Friday, February 03, 2006
Free Grace or Lordship Salvation? (Part 5)
2. The relationship between faith and discipleship. The lordship salvation view sees no difference between believers and disciples. They are the same thing. As a result, discipleship is not an option for a Christian, and being a disciple is part of true faith in Christ. MacArthur asserts, "The gospel Jesus proclaimed was a call to discipleship, a call to follow Him in submissive obedience, not just a plea to make a decision or pray a prayer" (Ibid., 21). Faith is more than just mentally agreeing with the gospel—it is trusting in and following the person the gospel is about, Jesus Christ. MacArthur says, "The heart of real discipleship is a commitment to be like Jesus Christ. That means both acting as He did and being willing to accept the same treatment. It means facing a hostile world and doing it fearlessly. It means confessing before others that Jesus is Lord, and being confident that He will also speak on our behalf before the Father" (Ibid., 199). Discipleship is not easy, but living a life of faith was never meant to be easy.

Following Christ and becoming more like him is often referred to as sanctification. The lordship salvation view believes that those who come to Christ in faith and are justified by God will be sanctified throughout their life. They will become more like Christ. Ken Jones maintains,

Justification and sanctification are to be distinguished but not separated. They are to be distinguished so that faith is not overthrown by works thereby nullifying grace. However, they are not to be separated so that saving faith is not confused with a barren and presumptuous faith. As the reformers claimed, "We are saved by faith alone but not by a faith that is alone" (Ken Jones, "Justification and Sanctification Distinguished," Modern Reformation 11 no. 2 (2002): 31).

So, justification leads to sanctification. And as a result, faith always brings discipleship in a believer's life.

3. The relationship between faith and works. Since all true believers are disciples and are being sanctified, they will produce good works. Therefore, the lordship salvation position believes that while works in no way earn salvation, they are an inevitable result of true faith in Christ. "It cannot be overemphasized that works play no role in gaining salvation. But good works have everything to do with living out salvation. No good works can earn salvation, but many good works result from genuine salvation. Good works are not necessary to become a disciple, but good works are the necessary marks of all true disciples" (MacArthur, Faith Works, 70). As a result, while works are not the basis of faith, they are not to be completely severed from faith either.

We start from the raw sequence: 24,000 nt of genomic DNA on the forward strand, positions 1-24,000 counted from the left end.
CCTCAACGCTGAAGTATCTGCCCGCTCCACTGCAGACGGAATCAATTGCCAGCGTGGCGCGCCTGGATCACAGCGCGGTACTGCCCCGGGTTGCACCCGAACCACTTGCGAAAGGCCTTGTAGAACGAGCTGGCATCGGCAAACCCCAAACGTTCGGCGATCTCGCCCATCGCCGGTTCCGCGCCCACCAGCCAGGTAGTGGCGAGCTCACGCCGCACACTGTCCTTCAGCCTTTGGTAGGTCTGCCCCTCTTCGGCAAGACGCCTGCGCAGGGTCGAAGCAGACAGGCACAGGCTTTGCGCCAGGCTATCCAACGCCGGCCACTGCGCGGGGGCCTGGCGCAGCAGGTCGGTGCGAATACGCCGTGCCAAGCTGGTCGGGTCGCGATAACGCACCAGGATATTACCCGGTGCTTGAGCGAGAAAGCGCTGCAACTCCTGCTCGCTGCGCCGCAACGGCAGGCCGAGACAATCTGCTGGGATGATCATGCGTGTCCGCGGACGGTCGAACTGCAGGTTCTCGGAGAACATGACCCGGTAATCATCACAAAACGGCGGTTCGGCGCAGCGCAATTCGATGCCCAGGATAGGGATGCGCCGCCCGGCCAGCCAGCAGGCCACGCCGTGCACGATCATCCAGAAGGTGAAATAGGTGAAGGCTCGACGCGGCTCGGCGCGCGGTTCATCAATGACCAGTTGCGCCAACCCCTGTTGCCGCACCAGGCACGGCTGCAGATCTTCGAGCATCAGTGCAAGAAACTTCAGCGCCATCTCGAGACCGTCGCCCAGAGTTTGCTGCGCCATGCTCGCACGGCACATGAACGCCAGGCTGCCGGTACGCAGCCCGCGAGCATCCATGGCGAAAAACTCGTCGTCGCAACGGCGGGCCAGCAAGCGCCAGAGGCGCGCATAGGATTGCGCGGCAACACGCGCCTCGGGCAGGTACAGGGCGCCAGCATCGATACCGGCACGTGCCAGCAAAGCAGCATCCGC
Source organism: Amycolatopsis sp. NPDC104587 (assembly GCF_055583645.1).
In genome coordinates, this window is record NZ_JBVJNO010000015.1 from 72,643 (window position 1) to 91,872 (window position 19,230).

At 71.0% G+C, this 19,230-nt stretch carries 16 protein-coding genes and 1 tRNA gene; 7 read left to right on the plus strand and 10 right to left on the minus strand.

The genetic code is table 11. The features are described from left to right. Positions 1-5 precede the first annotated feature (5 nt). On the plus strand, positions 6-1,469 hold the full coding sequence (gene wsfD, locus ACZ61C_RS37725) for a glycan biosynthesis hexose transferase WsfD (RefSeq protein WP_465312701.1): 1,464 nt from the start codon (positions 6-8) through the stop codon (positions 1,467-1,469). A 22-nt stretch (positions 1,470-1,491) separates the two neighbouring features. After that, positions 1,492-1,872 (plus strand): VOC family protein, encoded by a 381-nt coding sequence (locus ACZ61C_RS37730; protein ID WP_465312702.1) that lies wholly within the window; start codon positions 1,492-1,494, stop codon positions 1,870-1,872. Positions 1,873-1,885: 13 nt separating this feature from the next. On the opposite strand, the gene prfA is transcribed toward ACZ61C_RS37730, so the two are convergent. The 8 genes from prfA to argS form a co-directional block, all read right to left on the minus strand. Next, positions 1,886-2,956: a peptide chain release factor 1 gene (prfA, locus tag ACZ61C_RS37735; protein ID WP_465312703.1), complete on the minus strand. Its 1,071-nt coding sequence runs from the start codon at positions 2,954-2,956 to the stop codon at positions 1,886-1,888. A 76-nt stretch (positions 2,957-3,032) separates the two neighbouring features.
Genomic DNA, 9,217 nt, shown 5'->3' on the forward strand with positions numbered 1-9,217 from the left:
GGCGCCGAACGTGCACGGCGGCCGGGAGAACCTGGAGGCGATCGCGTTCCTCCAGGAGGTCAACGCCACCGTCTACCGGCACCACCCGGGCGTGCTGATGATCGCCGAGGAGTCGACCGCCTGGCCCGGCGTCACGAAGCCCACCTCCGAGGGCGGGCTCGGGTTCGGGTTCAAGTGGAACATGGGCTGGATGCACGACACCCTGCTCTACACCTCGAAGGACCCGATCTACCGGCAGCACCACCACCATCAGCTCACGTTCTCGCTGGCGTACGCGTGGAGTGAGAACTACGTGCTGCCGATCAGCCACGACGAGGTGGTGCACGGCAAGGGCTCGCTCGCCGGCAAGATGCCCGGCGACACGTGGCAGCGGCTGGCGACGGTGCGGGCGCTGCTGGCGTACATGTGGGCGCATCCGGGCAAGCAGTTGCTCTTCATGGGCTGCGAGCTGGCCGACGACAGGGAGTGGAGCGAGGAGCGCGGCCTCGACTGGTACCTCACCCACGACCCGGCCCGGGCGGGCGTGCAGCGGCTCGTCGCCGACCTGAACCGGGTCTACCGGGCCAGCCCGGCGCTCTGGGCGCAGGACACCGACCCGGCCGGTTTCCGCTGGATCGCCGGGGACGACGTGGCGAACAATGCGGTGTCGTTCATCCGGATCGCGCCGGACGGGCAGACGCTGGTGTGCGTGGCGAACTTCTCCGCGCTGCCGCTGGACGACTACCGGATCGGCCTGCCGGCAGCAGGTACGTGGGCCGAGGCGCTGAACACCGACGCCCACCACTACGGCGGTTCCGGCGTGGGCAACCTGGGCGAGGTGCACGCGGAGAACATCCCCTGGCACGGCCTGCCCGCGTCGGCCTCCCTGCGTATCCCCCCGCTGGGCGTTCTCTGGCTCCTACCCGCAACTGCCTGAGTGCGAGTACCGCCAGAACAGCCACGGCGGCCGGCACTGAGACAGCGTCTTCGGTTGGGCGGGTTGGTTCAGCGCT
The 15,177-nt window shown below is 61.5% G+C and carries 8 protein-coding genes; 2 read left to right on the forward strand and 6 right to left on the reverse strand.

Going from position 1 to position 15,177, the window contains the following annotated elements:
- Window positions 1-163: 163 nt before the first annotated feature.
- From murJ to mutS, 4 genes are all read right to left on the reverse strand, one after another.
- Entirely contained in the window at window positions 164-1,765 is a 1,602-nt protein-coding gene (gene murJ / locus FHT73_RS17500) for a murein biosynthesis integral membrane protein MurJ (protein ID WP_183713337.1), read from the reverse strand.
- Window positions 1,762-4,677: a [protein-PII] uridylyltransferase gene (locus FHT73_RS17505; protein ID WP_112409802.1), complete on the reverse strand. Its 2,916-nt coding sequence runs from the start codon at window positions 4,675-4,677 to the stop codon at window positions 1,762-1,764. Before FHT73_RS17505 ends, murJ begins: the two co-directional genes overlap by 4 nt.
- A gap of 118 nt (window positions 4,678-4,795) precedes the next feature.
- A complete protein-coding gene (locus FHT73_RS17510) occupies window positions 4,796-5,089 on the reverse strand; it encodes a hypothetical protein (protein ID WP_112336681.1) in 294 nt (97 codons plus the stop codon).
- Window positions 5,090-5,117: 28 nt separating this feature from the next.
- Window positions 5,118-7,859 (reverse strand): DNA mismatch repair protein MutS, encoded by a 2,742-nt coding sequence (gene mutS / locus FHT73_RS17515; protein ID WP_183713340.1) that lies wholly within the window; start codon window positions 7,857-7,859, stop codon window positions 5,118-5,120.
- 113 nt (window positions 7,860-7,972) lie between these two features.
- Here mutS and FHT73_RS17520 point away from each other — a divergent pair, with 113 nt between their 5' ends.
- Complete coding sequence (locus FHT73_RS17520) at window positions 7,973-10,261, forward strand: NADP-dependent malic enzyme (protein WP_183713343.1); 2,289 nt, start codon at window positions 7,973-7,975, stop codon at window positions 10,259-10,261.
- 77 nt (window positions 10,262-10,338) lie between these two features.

This connection becomes very important when regarding a believer's assurance. Since all Christians maintain that there are true and false believers, how can one know whether he or she is a true follower of Christ? MacArthur shows that there are two sources of assurance, "The objective ground is the finished work of Christ on our behalf, including the promises of Scripture, which have their yea and amen in Him (2 Cor. 1:20). The subjective ground is the ongoing work of the Holy Spirit in our lives, including His convicting and sanctifying ministries" (Ibid., 164). While the ultimate ground for assurance must rest in Christ's death and resurrection, one can also gain assurance through the works they are able to do through the power of the Holy Spirit. This provides a way by which believers can know whether or not they are really resting in Christ.
posted at 3:30 PM  

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I am a former Mormon who has been saved by Jesus Christ. Now I am a missionary involved with the Africa Center for Apologetics Research (ACFAR). I seek to live in light of Paul's words: "For to me to live is Christ, and to die is gain." (Philippians 1:21 ESV)

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